Monday, May 24, 2021

The #Midwessay: Lyndsey Ellis, On Memory and Reinvention in St. Louis

Like fellow Midwesterner and incredible essayist Sonya Huber, I loathe the harmful writing advice of “show don’t tell.” Yet, I am also a writer born and raised in the Show Me State. While Missouri is steeped in Southern front-porch storytelling, the Middle West’s characteristic pragmatism, understatement, and complicated* past and present are perpetual in our prose. We want it both ways: to show and to tell, to be Southern and Midwestern. Ultimately, there’s a certain resilience and toughness Missouri essayists must harbor because we can’t assume you, dear reader, share our points of reference or understand why we stay or live in this place, however long. Ultimately, though, describing what others do not know or have the words for makes for wilder, more inventive stories. The Missouri essayists in this project share the very Midwestern joys and terror of what it’s like to be in a state with “no particular place to go.” What constrains and releases us may surprise you.

Missourians: we'd love to have more essays riffing and rumbling on the #Midwessay! Contact me at michaella.thornton at gmail and I'll be happy to include your thoughts and insights in this project.

 —Michaella A. Thornton

* And by “complicated,” I mean openly racist, homophobic, transphobic, sexist, ableist, xenophobic, and more. We have a lot to unpack and improve on here.

On Memory and Reinvention in St. Louis

Lyndsey Ellis 


A re-examination of the Midwest in recent years has hurled this region further into a national conversation that asks vital questions, like who are we and what are we doing here? 
     The answers always vary, depending on who’s being asked. One thing I know, and remain quite proud of, is the fact that the responses come from a more accurate representation of who lives and experiences the Midwest: Natives, Blacks, Hispanics, Asians, Caucasians. Straight and gay, liberal and conservative, blue collars and white collars, religious and non-religious, corporate workers and creative minds—all people who make up the Heartland. 
     And, still St. Louis remains a hidden gem loaded with highs and lows. Equally flawed and sacred. Too Midwest and not Midwest enough. 
     I feel right at home. Again. 
     The city’s complicated nature mirrors my own personal feelings of forever being on the cusp—stuck between two worlds. Introverted and extroverted. Country and educated. Seen and unseen. Realistic and fantasy-driven. Scared and courageous. 
     Anchored in this two-ness, I’m learning gratitude and being present this time around. To listen with more than my ears and speak with more than my mouth. I’m taking my time with the memories and along the way, creating more memories.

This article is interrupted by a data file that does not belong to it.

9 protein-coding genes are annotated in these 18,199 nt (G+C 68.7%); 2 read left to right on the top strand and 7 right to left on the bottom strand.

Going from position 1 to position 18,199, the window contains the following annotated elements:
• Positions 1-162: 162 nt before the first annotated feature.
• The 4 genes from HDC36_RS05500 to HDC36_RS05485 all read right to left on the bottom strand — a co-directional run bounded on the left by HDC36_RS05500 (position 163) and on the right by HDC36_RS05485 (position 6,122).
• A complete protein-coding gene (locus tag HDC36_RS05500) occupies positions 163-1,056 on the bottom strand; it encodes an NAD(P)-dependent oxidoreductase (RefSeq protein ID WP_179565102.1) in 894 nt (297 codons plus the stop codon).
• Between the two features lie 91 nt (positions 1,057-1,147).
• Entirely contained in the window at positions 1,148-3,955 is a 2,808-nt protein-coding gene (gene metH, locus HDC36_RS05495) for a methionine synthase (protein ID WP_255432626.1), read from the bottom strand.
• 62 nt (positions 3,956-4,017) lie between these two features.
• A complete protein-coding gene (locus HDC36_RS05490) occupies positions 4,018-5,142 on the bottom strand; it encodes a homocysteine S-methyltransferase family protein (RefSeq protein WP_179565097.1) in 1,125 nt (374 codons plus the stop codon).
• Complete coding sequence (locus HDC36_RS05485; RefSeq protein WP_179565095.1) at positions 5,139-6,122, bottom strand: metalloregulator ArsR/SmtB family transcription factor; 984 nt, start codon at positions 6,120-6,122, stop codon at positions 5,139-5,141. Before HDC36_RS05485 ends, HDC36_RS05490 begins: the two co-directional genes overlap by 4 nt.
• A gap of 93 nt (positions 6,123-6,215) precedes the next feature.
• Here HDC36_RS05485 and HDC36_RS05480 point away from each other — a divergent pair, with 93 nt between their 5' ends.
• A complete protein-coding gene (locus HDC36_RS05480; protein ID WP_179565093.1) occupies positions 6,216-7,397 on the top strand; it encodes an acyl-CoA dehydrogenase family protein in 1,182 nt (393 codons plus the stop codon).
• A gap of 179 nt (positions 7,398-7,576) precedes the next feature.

Crown Candy, Vess sodas, Imo’s Pizza, Grandma’s house, “What High School You Go To?”, Velvet Freeze Ice Cream, The Quiet Storm on Magic 108 FM, Red Hot Riplets, school tornado drills, Chop Suey, Jamestown Mall, Northwest Plaza, Northland Shopping Center, River Roads Mall, salty hot dogs @ Cardinals games, Halls Ferry 14 Cinema, The Halls Ferry Strip, Delmar Loop, Fitz Root Beer, our backyard tomato garden, The Tilt, The Palace Family Skating Center, Saints Skating Rink, Skate King, Granddaddy’s annual b-day/Labor Day parties/jam sessions, Ryan’s Steakhouse, jarred lightning bugs, Budweiser, St. Louis Arena, One City Center, Diner’s Delight, underground caves, The Bubbleheads, Lemp Mansion, The Ambassador, riding in the trailer of Uncle Bill’s truck before it was illegal, Twilight Tuesdays @ History Museum, Raging Rivers, Hazelwood Six Flags Day, Spanish Lake Park, Vacation Bible School, Ponderosa wings & Boone's on NYE, Mill Creek, The Ville, Show Choir & Dance at CVPA in the 1990’s/2000’s, Sumner vs. Vashon, Sweetie Pie’s, Gateway Arch, Laclede’s Landing, Tequila Wild, White Castle’s on Halls Ferry (pre-renovation), cold grape-flavored kisses on hot muggy nights, Sunday brunch at Amelia Earhart’s at Stouffer’s Hotel on I-70 across from the airport, etc.


Lyndsey Ellis is the author of Bone Broth (Hidden Timber Books, spring 2021). She’s a fiction writer and essayist who's passionate about exploring intergenerational resilience in the Midwest. Her work has appeared, or is forthcoming, in Catapult, Electric Literature, Joyland, Entropy, The Offing, Shondaland, Santa Monica Review, Stockholm Review of Literature, and several anthologies. She was a recipient of the San Francisco Foundation’s 2016 Joseph Henry Jackson Literary Award and 2018 Barbara Deming Memorial Fund for her fiction. She’s a prose editor for great weather for MEDIA and The Account: A Journal of Poetry, Prose and Thought. Ellis lives in St. Louis, Missouri.

What is the #Midwessay? What is the Midwest? What are the characteristics, if any, of the #Midwessay (the Midwest essay)? What gathers us together? What pulls us apart? Springing from a twitter conversation, we started asking writers and readers what they imagine (or would like to reimagine) as the Midwest and the Midwessay. The #Midwessay is a series of reports from the Midwest (whatever that is) by and/or about Midwestern essay and essayists (whatever those are). Essay Daily will be publishing these, sorted (loosely) by state, in February 2021 and beyond.  These #Midwessays will be collected here and on a separate site at a later date. If you'd like to submit a report / essay, send it our way. Details and coordinators for each state are listed here. You can also ping Ander (link at the upper right) if we don't list a coordinator yet for your state. —The Editors

No comments:

Post a Comment